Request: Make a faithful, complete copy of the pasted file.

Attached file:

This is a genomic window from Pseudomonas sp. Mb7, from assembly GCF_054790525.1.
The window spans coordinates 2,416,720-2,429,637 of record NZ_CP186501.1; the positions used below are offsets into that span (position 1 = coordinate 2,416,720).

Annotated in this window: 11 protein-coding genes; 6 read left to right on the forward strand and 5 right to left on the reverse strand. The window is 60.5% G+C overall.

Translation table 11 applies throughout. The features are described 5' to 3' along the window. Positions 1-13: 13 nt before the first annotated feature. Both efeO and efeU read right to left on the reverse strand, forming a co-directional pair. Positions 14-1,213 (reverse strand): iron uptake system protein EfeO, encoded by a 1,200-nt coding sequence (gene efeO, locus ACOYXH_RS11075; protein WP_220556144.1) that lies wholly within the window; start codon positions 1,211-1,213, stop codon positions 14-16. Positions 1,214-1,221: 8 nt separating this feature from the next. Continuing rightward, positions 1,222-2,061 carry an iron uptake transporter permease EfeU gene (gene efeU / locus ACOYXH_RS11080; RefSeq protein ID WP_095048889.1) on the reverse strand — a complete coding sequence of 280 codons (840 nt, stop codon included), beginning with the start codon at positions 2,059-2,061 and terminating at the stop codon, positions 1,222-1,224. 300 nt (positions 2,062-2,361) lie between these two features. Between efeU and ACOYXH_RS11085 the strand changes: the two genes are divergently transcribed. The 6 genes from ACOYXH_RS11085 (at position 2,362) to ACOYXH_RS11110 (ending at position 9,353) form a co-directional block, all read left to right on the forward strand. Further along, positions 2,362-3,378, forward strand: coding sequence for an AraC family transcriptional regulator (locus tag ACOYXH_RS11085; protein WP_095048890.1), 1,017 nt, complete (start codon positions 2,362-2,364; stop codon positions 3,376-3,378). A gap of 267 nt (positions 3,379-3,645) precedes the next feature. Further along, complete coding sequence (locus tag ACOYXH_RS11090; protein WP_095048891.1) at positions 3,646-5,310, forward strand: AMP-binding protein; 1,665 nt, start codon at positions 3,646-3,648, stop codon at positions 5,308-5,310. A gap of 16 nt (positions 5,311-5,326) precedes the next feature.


This is a genomic window from Pseudomonas sp. Mb7, from assembly GCF_054790525.1.
The window spans coordinates 2,416,720-2,429,637 of record NZ_CP186501.1; the positions used below are offsets into that span (position 1 = coordinate 2,416,720).

Annotated in this window: 11 protein-coding genes; 6 read left to right on the forward strand and 5 right to left on the reverse strand. The window is 60.5% G+C overall.

Translation table 11 applies throughout. The features are described 5' to 3' along the window. Positions 1-13: 13 nt before the first annotated feature. Both efeO and efeU read right to left on the reverse strand, forming a co-directional pair. Positions 14-1,213 (reverse strand): iron uptake system protein EfeO, encoded by a 1,200-nt coding sequence (gene efeO, locus ACOYXH_RS11075; protein WP_220556144.1) that lies wholly within the window; start codon positions 1,211-1,213, stop codon positions 14-16. Positions 1,214-1,221: 8 nt separating this feature from the next. Continuing rightward, positions 1,222-2,061 carry an iron uptake transporter permease EfeU gene (gene efeU / locus ACOYXH_RS11080; RefSeq protein ID WP_095048889.1) on the reverse strand — a complete coding sequence of 280 codons (840 nt, stop codon included), beginning with the start codon at positions 2,059-2,061 and terminating at the stop codon, positions 1,222-1,224. 300 nt (positions 2,062-2,361) lie between these two features. Between efeU and ACOYXH_RS11085 the strand changes: the two genes are divergently transcribed. The 6 genes from ACOYXH_RS11085 (at position 2,362) to ACOYXH_RS11110 (ending at position 9,353) form a co-directional block, all read left to right on the forward strand. Further along, positions 2,362-3,378, forward strand: coding sequence for an AraC family transcriptional regulator (locus tag ACOYXH_RS11085; protein WP_095048890.1), 1,017 nt, complete (start codon positions 2,362-2,364; stop codon positions 3,376-3,378). A gap of 267 nt (positions 3,379-3,645) precedes the next feature. Further along, complete coding sequence (locus tag ACOYXH_RS11090; protein WP_095048891.1) at positions 3,646-5,310, forward strand: AMP-binding protein; 1,665 nt, start codon at positions 3,646-3,648, stop codon at positions 5,308-5,310. A gap of 16 nt (positions 5,311-5,326) precedes the next feature.